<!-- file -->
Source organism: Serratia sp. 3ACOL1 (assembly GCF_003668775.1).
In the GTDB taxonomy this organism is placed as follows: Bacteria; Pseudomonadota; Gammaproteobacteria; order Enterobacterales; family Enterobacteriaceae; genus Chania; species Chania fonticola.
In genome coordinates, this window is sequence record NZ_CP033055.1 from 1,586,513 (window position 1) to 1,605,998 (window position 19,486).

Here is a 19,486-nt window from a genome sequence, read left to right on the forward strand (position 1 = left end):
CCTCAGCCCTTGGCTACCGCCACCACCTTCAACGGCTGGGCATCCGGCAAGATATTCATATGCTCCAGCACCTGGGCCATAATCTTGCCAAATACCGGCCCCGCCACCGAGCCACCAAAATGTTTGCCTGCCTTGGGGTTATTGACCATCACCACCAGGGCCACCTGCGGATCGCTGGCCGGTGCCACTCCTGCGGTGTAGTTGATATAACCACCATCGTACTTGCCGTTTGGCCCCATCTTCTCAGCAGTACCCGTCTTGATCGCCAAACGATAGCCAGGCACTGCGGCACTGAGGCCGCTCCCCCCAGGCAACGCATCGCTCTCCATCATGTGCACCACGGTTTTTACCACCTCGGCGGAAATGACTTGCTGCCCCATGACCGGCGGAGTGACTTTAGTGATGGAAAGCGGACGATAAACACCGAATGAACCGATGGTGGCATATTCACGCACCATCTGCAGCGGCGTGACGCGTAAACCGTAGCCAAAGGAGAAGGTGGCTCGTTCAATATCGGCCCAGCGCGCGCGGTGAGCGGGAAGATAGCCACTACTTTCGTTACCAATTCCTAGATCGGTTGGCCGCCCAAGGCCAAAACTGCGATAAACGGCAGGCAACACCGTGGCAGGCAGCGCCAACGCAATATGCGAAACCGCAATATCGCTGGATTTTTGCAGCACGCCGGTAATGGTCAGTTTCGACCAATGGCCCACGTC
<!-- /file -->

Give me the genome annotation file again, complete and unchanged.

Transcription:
Source organism: Serratia sp. 3ACOL1 (assembly GCF_003668775.1).
In the GTDB taxonomy this organism is placed as follows: Bacteria; Pseudomonadota; Gammaproteobacteria; order Enterobacterales; family Enterobacteriaceae; genus Chania; species Chania fonticola.
In genome coordinates, this window is sequence record NZ_CP033055.1 from 1,586,513 (window position 1) to 1,605,998 (window position 19,486).

Here is a 19,486-nt window from a genome sequence, read left to right on the forward strand (position 1 = left end):
CCTCAGCCCTTGGCTACCGCCACCACCTTCAACGGCTGGGCATCCGGCAAGATATTCATATGCTCCAGCACCTGGGCCATAATCTTGCCAAATACCGGCCCCGCCACCGAGCCACCAAAATGTTTGCCTGCCTTGGGGTTATTGACCATCACCACCAGGGCCACCTGCGGATCGCTGGCCGGTGCCACTCCTGCGGTGTAGTTGATATAACCACCATCGTACTTGCCGTTTGGCCCCATCTTCTCAGCAGTACCCGTCTTGATCGCCAAACGATAGCCAGGCACTGCGGCACTGAGGCCGCTCCCCCCAGGCAACGCATCGCTCTCCATCATGTGCACCACGGTTTTTACCACCTCGGCGGAAATGACTTGCTGCCCCATGACCGGCGGAGTGACTTTAGTGATGGAAAGCGGACGATAAACACCGAATGAACCGATGGTGGCATATTCACGCACCATCTGCAGCGGCGTGACGCGTAAACCGTAGCCAAAGGAGAAGGTGGCTCGTTCAATATCGGCCCAGCGCGCGCGGTGAGCGGGAAGATAGCCACTACTTTCGTTACCAATTCCTAGATCGGTTGGCCGCCCAAGGCCAAAACTGCGATAAACGGCAGGCAACACCGTGGCAGGCAGCGCCAACGCAATATGCGAAACCGCAATATCGCTGGATTTTTGCAGCACGCCGGTAATGGTCAGTTTCGACCAATGGCCCACGTC